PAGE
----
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25Jan2019

HSMR, SHMI and CRAB

Mortality Review Groups are an essential part of routine clinical governance these days. They are successful thanks principally to the engagement of a large number of clinicians who are committed to improving patient care and so give up their time to attend the MRG meetings and present their specialty mortality reviews.

The detailed case note review that underpins this is undoubtedly a good way of detecting and learning from adverse events. However, it does not give Trusts a gauge of their outcomes as a whole organisation, nor does it easily allow them to track the results of quality improvement or signal where there may be systemic problems that need attention.

For this reason, national measures of trust mortality (HSMR and SHMI) are generally also added to the agenda for MRGs to consider.

CRAB is a sophisticated new Index of both mortality and, more importantly, morbidity and avoidable harm. The CRAB system is an essential supplement designed to explain, diagnose or corroborate the high-level mortality indicators with more detailed reporting and root cause analysis.

Here is a brief overview of the methods and approaches behind HSMR, SHMI and CRAB.

The Hospital Standardised Mortality Ratio (HSMR).

HSMR is produced for all acute non-specialist trusts. It counts deaths in hospital from national HES data which is submitted from each trust to the CCGs and also to an NHS data clearing house.

It is presented as:        Observed deaths / Expected deaths      X 100

The expected number of deaths is calculated by applying the risk of death from diagnoses in gender and age groups in a standard population i.e. all hospitalized patients in England and applying that risk to the groups of patients within our population with the same diagnoses, gender and ages. There are around 2000 different groups accounting for all age groups and diagnoses. (and 2 genders)

This doesn’t include all diagnoses and therefore in theory only 78% of deaths. It uses HES data alone so it does not pick up deaths after discharge. It does, however, look at all in-hospital deaths (i.e. including those after 30 days)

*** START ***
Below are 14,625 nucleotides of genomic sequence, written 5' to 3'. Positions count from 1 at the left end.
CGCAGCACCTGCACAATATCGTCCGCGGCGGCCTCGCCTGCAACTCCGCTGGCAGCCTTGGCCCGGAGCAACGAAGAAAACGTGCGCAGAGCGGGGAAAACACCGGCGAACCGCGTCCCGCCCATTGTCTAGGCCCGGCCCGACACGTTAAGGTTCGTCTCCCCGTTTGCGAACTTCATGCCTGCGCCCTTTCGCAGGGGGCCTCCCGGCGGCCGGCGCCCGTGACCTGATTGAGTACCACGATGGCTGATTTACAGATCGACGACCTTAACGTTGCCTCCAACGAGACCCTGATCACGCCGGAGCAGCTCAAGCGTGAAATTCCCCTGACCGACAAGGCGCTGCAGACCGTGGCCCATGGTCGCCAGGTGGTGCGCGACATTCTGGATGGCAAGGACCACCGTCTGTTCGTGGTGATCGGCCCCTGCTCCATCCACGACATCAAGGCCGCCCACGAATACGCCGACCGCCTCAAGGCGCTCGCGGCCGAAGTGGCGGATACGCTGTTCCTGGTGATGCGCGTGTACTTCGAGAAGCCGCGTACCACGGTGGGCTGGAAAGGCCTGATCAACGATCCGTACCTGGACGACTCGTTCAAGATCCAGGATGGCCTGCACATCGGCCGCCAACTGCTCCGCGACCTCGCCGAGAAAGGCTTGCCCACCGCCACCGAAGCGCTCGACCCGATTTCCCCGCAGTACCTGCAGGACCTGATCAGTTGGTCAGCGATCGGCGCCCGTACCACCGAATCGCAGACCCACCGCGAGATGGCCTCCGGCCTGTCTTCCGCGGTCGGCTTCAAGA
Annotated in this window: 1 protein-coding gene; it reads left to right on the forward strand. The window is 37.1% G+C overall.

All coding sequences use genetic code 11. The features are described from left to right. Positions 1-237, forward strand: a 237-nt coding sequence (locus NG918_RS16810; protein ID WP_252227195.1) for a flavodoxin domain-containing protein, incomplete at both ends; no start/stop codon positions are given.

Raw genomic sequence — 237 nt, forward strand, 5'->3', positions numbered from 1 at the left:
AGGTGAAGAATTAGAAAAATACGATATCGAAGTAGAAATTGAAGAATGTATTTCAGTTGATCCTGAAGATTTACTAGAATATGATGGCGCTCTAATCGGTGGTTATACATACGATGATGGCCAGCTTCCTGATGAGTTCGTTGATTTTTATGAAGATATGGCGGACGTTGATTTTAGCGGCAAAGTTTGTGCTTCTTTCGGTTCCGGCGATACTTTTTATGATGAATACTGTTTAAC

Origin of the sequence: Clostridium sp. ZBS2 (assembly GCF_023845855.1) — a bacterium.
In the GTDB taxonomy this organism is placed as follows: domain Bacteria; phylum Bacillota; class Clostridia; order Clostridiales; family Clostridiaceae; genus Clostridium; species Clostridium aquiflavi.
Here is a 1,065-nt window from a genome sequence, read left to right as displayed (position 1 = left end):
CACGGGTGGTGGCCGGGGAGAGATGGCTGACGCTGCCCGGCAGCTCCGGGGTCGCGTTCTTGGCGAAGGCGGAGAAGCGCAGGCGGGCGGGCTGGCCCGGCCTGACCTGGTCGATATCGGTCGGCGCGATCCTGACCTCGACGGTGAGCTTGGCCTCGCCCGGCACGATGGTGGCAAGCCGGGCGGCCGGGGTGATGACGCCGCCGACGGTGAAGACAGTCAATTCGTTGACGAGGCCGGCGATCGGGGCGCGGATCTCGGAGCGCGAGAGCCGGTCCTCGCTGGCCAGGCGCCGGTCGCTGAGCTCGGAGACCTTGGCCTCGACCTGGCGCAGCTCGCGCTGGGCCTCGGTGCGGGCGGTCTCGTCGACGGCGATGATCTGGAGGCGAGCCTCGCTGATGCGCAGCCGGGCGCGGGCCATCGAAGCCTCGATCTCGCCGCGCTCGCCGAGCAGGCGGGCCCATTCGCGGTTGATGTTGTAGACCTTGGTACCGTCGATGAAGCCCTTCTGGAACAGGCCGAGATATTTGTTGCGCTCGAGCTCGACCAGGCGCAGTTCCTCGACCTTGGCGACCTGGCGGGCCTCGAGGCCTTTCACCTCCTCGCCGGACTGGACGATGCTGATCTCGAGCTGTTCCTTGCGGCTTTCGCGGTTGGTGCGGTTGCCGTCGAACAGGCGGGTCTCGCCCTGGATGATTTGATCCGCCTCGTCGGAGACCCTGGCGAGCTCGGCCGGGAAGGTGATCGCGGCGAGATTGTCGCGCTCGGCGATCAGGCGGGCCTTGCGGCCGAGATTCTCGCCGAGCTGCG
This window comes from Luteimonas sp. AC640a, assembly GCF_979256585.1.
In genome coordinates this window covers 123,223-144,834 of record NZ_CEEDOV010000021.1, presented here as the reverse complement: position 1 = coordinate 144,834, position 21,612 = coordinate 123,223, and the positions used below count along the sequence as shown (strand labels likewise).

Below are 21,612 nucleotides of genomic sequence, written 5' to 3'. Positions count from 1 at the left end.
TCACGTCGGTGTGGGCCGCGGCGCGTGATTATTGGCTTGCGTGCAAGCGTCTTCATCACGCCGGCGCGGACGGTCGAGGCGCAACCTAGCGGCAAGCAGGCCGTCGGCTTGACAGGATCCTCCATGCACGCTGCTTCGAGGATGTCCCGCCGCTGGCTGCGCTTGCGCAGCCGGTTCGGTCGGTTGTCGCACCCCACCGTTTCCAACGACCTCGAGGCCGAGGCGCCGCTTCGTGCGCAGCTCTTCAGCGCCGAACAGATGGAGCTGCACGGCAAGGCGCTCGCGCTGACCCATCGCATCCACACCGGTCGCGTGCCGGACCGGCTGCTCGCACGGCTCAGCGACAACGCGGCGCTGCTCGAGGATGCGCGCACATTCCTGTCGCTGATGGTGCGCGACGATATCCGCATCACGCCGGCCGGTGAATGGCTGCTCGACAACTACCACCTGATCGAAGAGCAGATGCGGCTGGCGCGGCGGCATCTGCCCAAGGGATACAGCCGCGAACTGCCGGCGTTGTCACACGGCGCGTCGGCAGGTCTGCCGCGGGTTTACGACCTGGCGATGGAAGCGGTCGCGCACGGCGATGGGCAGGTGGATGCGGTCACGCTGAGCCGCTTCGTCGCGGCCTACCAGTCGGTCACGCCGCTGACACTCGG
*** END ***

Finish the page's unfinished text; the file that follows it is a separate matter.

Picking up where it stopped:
HSMR does not take into account severity of illness or risk of procedure.

HSMR excludes palliative care deaths.

Standard is 100. If SMR is 80 then there are 20% less deaths than expected and if it is 120 then 20% more. This does NOT mean to say that there are 20% avoidable or preventable deaths.

If there is consistently a higher SMR or an upward trend (even if SMR<100) this may be a signal of a problem.

HSMR is viewed as an unreliable way of comparing or ranking trusts, it only compares against a national standard. It is meant to signal a problem, not diagnose one.

Summary Hospital Level Mortality Indicator (SHMI).

SHMI is an NHS-produced metric designed after a review of HSMR which was felt by many to be inconsistent and a poor indicator of performance.

The principal differences are that SHMI takes into account more variables particularly co-morbidities and the emergency/elective split of admissions.

SHMI records deaths up to 30 days post discharge, combining national HES data with data from the Office of National Statistics.

The death is attributed to last admitting Trust and includes all diseases in diagnostic groups and all palliative care patients. There are “contextual indicators” which are also given with the data.

These are:

  • % spells with a palliative care code
  • % deaths with a palliative care code
  • Deaths within 30 days of elective admission
  • Deaths within 30 days of emergency admission
  • Deaths in and deaths out of hospital
  • Spells within each deprivation quintile
  • Deaths within each deprivation quintile

Every quarter, a years’ worth of data is published by the Health and Social Care Information Centre. (HSCIC).

The data when published is 9-12 months old, and an individual trust SHMI will be described as “as expected”, “below expected” or “above expected”.

Typically, Organisations present their SHMI data every quarter and also divide it down to individual specialties so that any signals that appear can be picked up early by the specialty involved.

The SHMI was expressly developed as a “smoke alarm” – again, not to diagnose a problem, but to flag if something should be looked at further. Trusts are then expected to have their own detailed dashboards locally to probe further into whether the SHMI is flagging a genuine problem and if so, its origins.

Organisations now have access to a more sophisticated Index of both mortality and morbidity, CRAB, to provide this local dashboard and root cause analysis.

  • 25 Jan, 2019
  • Kristian Low
  • 0 Comments

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